Included below are news items from the last six months.
A new DNA blood test for Rhesus-D negative women during pregnancy could spare treatment for thousands
A new prenatal DNA blood test reliably determines the Rhesus-D (RhD) status of the baby being carried by a woman whose red blood cells are RhD negative. Currently all RhD negative women are offered an anti-D immunoglobulin injection during pregnancy to reduce the possibility of problems in future pregnancies. But those carrying an RhD negative baby do not need the injection. The new test was recommended by the National Institute for Health and Care Excellence (NICE) in draft guidance on 14 July 2016. NICE said research indicated that about 40,000 RhD negative women each year would be spared treatment with anti-D immunoglobulin; in addition there would be potential NHS cost-savings of more than £50,000 a year.
In Dr James Le Fanu’s online health clinic, published in the Daily Telegraph on Tuesday 28 June 2016, visitors were directed to Lab Tests Online-UK as a result of a letter submitted to the online health clinic. A reader wrote to inform Dr Le Fanu of the website, and described it as a useful, respectable source of information, endorsed by the Royal College of Pathologists.
The World Health Organization (WHO) released recommendations on 12 May 2016 that aim to speed up the detection, and improve the treatment of multidrug resistant tuberculosis (MDR-TB). A novel molecular diagnostic test is recommended for use in national TB reference laboratories that can identify genetic mutations in MDR-TB strains within 24 – 48 hours and reliably rule out resistance to second-line TB drugs. Early detection of MDR-TB has been one of the major bottlenecks in tackling the global TB epidemic.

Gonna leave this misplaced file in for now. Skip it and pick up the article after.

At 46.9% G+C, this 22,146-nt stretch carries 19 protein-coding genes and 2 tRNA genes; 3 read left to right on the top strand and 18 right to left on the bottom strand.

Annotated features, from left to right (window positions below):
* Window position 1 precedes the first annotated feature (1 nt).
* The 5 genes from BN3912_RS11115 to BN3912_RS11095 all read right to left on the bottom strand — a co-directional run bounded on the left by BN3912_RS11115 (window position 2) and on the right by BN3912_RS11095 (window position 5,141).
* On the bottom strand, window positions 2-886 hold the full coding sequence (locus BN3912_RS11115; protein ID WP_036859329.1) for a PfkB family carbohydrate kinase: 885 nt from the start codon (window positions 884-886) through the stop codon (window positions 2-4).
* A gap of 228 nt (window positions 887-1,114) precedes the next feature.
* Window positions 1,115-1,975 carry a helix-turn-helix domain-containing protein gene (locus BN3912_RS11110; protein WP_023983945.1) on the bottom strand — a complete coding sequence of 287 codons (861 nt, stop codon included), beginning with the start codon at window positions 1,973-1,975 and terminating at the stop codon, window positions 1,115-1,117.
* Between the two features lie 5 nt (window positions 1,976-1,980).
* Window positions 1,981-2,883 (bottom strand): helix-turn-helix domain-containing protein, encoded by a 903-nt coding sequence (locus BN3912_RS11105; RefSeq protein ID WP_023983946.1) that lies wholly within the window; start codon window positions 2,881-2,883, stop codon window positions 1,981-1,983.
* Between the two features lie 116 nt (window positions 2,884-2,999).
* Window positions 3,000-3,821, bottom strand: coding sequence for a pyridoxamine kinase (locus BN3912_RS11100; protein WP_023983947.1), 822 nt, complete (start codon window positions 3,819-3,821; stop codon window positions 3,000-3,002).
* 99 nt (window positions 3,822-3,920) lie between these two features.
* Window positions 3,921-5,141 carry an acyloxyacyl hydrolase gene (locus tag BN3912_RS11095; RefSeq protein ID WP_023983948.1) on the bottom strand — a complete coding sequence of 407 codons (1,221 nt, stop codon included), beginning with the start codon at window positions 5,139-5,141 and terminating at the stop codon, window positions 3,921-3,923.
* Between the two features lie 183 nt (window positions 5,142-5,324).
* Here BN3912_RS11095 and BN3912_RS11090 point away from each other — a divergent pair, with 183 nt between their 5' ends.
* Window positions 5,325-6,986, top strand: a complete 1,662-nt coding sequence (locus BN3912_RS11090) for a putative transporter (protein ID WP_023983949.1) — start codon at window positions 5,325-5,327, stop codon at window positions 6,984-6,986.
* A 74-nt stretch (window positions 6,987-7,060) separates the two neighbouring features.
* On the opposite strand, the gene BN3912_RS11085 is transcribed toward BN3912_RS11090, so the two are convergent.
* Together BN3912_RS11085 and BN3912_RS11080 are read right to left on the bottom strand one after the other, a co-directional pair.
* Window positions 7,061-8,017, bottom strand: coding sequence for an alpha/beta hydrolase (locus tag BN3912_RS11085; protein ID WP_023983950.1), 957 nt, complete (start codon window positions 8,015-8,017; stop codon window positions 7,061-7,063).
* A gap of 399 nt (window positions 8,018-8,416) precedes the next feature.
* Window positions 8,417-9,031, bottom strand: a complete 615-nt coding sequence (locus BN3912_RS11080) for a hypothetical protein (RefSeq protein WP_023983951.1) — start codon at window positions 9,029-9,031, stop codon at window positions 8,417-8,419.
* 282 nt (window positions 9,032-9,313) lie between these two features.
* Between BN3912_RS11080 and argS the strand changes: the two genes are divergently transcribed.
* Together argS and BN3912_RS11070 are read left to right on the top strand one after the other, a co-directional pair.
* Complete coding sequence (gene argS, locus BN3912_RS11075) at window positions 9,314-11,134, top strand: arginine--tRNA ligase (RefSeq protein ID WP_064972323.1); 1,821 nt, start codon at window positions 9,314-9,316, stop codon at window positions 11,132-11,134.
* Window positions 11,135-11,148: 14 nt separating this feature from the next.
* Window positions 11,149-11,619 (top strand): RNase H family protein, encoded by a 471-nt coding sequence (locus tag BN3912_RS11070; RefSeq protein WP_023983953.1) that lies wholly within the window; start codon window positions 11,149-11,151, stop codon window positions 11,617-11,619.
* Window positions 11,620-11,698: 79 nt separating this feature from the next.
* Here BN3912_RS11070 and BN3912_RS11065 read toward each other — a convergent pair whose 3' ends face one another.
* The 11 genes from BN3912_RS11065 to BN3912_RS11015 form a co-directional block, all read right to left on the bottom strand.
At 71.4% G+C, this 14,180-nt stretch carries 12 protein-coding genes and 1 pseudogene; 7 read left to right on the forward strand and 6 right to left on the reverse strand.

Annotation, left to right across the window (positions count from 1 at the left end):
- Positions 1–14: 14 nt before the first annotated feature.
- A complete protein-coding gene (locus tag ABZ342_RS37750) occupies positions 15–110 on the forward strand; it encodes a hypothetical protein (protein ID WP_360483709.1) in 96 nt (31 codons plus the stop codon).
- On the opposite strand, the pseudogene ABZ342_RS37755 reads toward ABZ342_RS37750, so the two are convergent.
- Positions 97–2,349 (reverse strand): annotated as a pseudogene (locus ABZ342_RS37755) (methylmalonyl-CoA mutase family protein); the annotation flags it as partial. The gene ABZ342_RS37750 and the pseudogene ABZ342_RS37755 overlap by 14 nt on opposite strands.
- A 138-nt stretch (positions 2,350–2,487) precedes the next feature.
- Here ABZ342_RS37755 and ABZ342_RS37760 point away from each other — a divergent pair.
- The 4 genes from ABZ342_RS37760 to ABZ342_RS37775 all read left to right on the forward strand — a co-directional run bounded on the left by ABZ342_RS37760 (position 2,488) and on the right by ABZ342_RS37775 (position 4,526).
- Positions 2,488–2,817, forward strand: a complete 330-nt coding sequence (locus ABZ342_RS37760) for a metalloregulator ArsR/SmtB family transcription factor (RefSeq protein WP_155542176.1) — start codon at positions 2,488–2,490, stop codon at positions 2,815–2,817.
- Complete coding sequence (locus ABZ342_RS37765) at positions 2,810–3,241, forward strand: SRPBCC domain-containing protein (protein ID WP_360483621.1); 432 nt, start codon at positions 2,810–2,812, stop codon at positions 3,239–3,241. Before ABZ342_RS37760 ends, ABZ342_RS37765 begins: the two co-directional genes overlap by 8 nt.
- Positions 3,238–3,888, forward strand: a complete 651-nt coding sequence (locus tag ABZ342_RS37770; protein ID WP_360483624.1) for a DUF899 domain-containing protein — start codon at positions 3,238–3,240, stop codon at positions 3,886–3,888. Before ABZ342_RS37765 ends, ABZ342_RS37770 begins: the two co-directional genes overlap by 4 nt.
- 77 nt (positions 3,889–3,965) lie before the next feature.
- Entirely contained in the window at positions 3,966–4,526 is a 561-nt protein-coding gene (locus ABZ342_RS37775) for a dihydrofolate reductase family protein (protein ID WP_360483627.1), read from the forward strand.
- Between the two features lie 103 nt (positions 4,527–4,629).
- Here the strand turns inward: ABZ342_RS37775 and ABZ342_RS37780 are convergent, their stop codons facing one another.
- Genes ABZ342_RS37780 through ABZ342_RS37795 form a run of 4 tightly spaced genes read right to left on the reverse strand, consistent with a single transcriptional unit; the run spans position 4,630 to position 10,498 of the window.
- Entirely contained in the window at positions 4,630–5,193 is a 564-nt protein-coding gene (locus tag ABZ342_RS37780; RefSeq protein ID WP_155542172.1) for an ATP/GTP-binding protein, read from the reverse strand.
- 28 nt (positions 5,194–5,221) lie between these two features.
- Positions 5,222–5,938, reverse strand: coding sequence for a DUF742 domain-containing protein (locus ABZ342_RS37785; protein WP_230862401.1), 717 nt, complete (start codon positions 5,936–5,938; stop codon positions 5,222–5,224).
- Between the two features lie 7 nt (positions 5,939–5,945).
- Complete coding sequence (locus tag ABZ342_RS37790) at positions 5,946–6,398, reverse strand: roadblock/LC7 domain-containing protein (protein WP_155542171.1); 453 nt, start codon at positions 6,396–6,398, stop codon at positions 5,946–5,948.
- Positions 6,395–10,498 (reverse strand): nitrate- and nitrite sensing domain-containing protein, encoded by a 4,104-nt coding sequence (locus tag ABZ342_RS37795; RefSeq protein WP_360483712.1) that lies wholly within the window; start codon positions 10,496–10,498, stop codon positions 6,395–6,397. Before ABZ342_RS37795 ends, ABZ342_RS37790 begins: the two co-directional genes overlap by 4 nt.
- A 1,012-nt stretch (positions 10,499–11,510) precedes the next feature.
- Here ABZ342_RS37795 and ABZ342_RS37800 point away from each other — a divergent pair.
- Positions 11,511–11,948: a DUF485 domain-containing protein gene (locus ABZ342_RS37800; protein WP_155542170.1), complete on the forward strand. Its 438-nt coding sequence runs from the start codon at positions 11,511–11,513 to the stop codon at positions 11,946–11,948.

Symptom-free carriers of C difficile admitted to hospital can potentially transmit the bacterium to other patients. Research workers from Québec, Canada took rectal swabs from 7599 patients admitted to their hospital from the emergency department to identify those carrying C difficile from its tcdB gene that codes for B toxin. The 368 (4.8%) who had a positive test result were placed in modified contact isolation. The researchers reported online in JAMA Intern Med on 25 April 2016 that, over the 15 months after the introduction of this intervention, the incidence of hospital-acquired C difficile infection decreased to less than half that experienced during the previous six years, falling from 6.9 to 3.0 cases per 10,000 patient-days.
If a healthcare professional thinks a woman may have pre-eclampsia she is likely to be admitted to hospital for observation. On 11 May 2016 the National Institute for Health and Care Excellence (NICE) published an assessment of four new blood tests based on placental growth factor (P1GF) measurement, that are designed to help with the diagnosis of pre-eclampsia. Although showing promise, none has yet been recommended for diagnosis. However, for women between weeks 20 and 35 of pregnancy, two tests were able to predict with 98 to 99% accuracy that eclampsia could be ruled out for the next 7 to 14 days. NICE advised that either test could be used to help decide whether the anxiety, inconvenience and expense of hospital admission was necessary, and if monitoring could continue in the community.